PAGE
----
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100-year-old Guelph woman wonders what all the fuss is about

Lorna Rake enjoys some birthday cake and special visitors at Norfolk Manor
20200114 Lorna Rake 100 KA 02
Lorna Rake blows out the candles on her birthday cake Tuesday during a party celebrating her 100th birthday at Norfolk Manor. Kenneth Armstrong/GuelphToday

A Guelph woman who celebrated her 100th birthday on Tuesday says the century mark snuck up on her over the years and she was shocked and surprised at a party held in her honour.

A long-time resident at Norfolk Manor, Lorna Rake celebrated her 100th birthday at the retirement home on Tuesday.

Lorna was born on the 14th day of January in 1920, one of five siblings.

“I lived a very simple life,” she said. “I had two sisters older than me and I got a lot of hand me downs.”

She moved from London, Ont., to Guelph in 1950 and lived for many years on Speedvale Avenue.

“But for one year we lived on Alice Street when we first moved here,” she said.

For that year, Lorna and her husband Gord lived above the garage of a house owned by their landlord.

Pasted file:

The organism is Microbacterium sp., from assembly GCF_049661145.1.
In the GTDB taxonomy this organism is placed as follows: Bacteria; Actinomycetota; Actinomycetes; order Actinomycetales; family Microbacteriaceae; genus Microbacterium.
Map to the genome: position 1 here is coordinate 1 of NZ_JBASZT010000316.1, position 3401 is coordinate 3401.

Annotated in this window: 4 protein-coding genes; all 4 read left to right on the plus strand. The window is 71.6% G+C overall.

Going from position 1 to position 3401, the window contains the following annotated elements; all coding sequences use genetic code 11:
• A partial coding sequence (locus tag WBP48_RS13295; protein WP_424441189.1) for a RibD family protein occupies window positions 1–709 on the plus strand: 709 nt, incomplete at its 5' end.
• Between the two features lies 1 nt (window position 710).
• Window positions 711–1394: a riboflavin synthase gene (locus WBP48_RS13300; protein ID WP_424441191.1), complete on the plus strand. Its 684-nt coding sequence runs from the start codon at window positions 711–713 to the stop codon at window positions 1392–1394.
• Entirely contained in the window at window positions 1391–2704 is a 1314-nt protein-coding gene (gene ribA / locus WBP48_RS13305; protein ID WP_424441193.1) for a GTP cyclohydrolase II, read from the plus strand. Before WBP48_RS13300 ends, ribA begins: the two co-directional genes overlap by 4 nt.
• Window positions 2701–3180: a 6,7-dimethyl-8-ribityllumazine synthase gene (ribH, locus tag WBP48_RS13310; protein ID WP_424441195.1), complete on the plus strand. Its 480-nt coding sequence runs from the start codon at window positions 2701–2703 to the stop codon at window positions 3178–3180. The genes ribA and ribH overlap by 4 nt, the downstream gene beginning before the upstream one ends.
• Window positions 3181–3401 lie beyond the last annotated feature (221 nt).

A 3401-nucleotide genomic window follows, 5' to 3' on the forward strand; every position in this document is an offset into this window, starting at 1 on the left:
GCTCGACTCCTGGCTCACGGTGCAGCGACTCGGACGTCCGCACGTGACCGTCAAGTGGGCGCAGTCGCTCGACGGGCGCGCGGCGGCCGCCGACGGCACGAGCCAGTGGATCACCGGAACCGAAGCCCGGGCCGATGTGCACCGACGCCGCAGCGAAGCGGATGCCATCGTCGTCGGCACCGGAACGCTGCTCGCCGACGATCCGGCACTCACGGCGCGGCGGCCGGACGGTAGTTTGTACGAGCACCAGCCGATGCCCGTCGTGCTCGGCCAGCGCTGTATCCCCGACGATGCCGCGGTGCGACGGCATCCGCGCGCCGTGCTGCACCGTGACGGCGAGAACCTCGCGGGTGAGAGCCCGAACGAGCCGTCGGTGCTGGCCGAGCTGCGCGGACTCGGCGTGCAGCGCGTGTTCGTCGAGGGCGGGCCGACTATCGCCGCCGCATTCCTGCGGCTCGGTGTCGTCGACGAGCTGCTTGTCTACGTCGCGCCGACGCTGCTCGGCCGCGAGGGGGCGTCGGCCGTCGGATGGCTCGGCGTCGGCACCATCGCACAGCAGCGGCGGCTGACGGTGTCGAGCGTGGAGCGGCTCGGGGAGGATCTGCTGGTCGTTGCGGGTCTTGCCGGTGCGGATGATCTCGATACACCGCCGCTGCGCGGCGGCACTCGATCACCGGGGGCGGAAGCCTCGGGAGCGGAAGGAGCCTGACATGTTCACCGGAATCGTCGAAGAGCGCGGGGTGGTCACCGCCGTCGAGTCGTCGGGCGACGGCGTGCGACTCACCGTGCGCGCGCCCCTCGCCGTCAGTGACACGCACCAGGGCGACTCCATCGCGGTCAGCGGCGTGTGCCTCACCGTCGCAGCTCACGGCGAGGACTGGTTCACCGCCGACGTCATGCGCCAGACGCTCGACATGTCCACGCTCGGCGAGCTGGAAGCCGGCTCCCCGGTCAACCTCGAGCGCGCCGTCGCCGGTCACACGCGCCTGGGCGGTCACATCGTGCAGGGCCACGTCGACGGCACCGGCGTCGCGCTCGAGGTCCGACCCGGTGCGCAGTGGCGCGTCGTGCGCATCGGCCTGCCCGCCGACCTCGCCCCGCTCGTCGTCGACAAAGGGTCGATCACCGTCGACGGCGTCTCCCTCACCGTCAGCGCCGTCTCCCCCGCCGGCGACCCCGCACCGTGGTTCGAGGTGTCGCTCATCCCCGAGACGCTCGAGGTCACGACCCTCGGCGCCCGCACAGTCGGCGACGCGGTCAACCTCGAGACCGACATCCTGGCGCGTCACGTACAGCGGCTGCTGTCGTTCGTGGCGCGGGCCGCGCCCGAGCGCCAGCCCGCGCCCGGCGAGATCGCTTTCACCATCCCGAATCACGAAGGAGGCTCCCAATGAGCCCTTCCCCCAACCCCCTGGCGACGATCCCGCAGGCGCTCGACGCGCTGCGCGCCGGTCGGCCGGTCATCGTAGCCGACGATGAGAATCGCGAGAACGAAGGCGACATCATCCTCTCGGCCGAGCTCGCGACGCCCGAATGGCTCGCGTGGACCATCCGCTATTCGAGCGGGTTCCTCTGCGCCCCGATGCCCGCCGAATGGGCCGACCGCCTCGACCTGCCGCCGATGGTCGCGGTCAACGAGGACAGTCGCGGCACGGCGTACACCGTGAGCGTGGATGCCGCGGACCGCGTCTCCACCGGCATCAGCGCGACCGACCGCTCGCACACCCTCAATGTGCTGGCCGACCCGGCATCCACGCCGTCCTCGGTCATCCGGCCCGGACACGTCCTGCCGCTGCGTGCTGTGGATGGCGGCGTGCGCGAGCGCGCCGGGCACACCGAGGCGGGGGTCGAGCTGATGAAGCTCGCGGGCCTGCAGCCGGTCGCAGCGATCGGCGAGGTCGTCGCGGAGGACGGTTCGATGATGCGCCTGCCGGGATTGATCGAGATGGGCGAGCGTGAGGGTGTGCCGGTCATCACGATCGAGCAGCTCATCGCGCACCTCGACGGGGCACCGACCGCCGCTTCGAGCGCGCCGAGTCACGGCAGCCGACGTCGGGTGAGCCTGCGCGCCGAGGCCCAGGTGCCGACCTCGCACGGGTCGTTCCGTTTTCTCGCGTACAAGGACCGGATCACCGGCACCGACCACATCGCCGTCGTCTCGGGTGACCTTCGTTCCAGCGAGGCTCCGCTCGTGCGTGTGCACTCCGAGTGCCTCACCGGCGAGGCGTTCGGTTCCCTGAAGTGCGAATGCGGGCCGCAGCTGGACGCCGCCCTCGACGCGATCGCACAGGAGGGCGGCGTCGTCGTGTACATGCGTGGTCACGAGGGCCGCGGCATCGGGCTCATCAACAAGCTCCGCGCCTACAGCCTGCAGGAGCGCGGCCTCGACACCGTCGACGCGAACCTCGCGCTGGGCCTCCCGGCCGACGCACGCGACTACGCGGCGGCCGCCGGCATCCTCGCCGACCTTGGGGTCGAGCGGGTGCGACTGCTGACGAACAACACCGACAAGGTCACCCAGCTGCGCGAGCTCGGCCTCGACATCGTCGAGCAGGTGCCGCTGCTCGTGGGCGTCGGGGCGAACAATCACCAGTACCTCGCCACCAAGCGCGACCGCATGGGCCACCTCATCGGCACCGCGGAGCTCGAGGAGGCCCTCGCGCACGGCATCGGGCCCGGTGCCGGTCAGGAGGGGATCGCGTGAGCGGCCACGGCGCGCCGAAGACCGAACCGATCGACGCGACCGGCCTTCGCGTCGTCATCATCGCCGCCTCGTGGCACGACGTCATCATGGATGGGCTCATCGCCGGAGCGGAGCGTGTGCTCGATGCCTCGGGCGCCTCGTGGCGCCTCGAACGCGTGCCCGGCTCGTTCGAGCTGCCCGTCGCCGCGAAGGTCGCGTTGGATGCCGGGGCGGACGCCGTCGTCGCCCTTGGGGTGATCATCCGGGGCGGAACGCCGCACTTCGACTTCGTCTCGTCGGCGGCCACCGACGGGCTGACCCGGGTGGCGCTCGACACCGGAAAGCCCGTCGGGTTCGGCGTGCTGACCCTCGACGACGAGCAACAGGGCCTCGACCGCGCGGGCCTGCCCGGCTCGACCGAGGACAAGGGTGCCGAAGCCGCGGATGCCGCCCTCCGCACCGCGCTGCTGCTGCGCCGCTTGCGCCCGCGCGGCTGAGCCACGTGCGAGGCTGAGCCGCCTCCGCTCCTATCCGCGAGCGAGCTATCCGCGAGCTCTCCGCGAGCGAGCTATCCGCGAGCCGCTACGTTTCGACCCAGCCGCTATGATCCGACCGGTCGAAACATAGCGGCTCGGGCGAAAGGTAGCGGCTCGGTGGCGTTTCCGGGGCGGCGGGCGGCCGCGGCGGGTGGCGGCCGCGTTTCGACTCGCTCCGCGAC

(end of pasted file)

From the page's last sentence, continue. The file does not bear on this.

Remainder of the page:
“I think her name was Mrs. McCarthy and she used to sell puppies,” said Lorna.

Her husband worked for many years as a trades instructor at the Ontario Reformatory, while Lorna worked at the Dominion grocery store on Speedvale, walking distance from her house until she got another offer.

“My boss got transferred up to Eramosa Road and when he went he said ‘come on Lorna,’” she said. “I didn’t like it as well because I had to pay bus fare, whereas I could walk on Speedvale.”

The couple raised their two sons Doug and Ron in the Speedvale Avenue home and spent much of their time camping in Honey Harbour.

“Almost every weekend when the weather was warm,” said Lorna.

Her son Doug died in 2009 and her husband Gord has also passed away.

Lorna has lived at Norfolk Manor for the past 11 years after moving out of the family home on Speedvale.

David Ing, managing director of Norfolk Manor, said Lorna is a gracious lady and always a delight to be around.

Ing said Norfolk Manor always makes a big to-do for its residents turning 100 because it’s such a special occasion.

“When someone reaches 100 it’s really a privilege — it’s a small club,” said Ing. “It’s quite an achievement.”

Lorna said she was surprised and shocked by the fuss of the party, which included cake, balloons, cards and a sing-along of happy birthday by about 30 people in attendance.

She said reaching 100 years of age was never something she thought much about, it just kind of snuck up on her.

Mayor Cam Guthrie was in attendance to present her with certificates from his office, as well as from the Governor-General of Canada, Prime Minister Justin Trudeau and Queen Elizabeth II.

“At lunchtime I didn’t have any dessert because I heard there was going to be some cake in the afternoon,” said Lorna, holding a slice of birthday cake. “I got my dessert.”




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